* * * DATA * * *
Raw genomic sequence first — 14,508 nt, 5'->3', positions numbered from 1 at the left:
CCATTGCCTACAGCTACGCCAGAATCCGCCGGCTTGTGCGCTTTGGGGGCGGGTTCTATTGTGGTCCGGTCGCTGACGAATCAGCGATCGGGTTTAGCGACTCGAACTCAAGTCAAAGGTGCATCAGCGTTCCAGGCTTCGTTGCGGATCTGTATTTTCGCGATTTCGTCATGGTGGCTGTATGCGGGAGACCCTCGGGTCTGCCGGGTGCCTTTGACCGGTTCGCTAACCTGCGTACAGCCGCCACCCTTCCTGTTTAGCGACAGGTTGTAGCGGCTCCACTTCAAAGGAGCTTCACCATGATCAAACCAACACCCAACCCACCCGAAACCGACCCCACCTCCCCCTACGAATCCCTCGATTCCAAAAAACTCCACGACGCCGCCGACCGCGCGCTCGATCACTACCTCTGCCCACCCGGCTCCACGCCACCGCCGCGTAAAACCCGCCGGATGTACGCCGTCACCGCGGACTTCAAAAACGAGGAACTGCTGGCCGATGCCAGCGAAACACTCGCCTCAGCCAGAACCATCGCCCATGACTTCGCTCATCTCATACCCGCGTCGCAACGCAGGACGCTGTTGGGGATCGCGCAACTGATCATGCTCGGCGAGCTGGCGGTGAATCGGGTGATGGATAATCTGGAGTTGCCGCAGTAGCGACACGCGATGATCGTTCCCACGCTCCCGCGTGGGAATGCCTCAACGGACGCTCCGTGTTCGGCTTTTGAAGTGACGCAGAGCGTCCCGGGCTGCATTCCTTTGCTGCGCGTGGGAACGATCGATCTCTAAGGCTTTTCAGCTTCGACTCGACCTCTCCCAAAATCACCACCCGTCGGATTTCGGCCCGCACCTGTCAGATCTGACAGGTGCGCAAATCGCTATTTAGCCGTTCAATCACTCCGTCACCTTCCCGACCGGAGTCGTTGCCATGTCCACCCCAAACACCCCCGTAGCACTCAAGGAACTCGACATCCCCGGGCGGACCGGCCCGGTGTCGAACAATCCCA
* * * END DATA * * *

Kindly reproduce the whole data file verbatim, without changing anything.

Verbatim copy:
Raw genomic sequence first — 14,508 nt, 5'->3', positions numbered from 1 at the left:
CCATTGCCTACAGCTACGCCAGAATCCGCCGGCTTGTGCGCTTTGGGGGCGGGTTCTATTGTGGTCCGGTCGCTGACGAATCAGCGATCGGGTTTAGCGACTCGAACTCAAGTCAAAGGTGCATCAGCGTTCCAGGCTTCGTTGCGGATCTGTATTTTCGCGATTTCGTCATGGTGGCTGTATGCGGGAGACCCTCGGGTCTGCCGGGTGCCTTTGACCGGTTCGCTAACCTGCGTACAGCCGCCACCCTTCCTGTTTAGCGACAGGTTGTAGCGGCTCCACTTCAAAGGAGCTTCACCATGATCAAACCAACACCCAACCCACCCGAAACCGACCCCACCTCCCCCTACGAATCCCTCGATTCCAAAAAACTCCACGACGCCGCCGACCGCGCGCTCGATCACTACCTCTGCCCACCCGGCTCCACGCCACCGCCGCGTAAAACCCGCCGGATGTACGCCGTCACCGCGGACTTCAAAAACGAGGAACTGCTGGCCGATGCCAGCGAAACACTCGCCTCAGCCAGAACCATCGCCCATGACTTCGCTCATCTCATACCCGCGTCGCAACGCAGGACGCTGTTGGGGATCGCGCAACTGATCATGCTCGGCGAGCTGGCGGTGAATCGGGTGATGGATAATCTGGAGTTGCCGCAGTAGCGACACGCGATGATCGTTCCCACGCTCCCGCGTGGGAATGCCTCAACGGACGCTCCGTGTTCGGCTTTTGAAGTGACGCAGAGCGTCCCGGGCTGCATTCCTTTGCTGCGCGTGGGAACGATCGATCTCTAAGGCTTTTCAGCTTCGACTCGACCTCTCCCAAAATCACCACCCGTCGGATTTCGGCCCGCACCTGTCAGATCTGACAGGTGCGCAAATCGCTATTTAGCCGTTCAATCACTCCGTCACCTTCCCGACCGGAGTCGTTGCCATGTCCACCCCAAACACCCCCGTAGCACTCAAGGAACTCGACATCCCCGGGCGGACCGGCCCGGTGTCGAACAATCCCA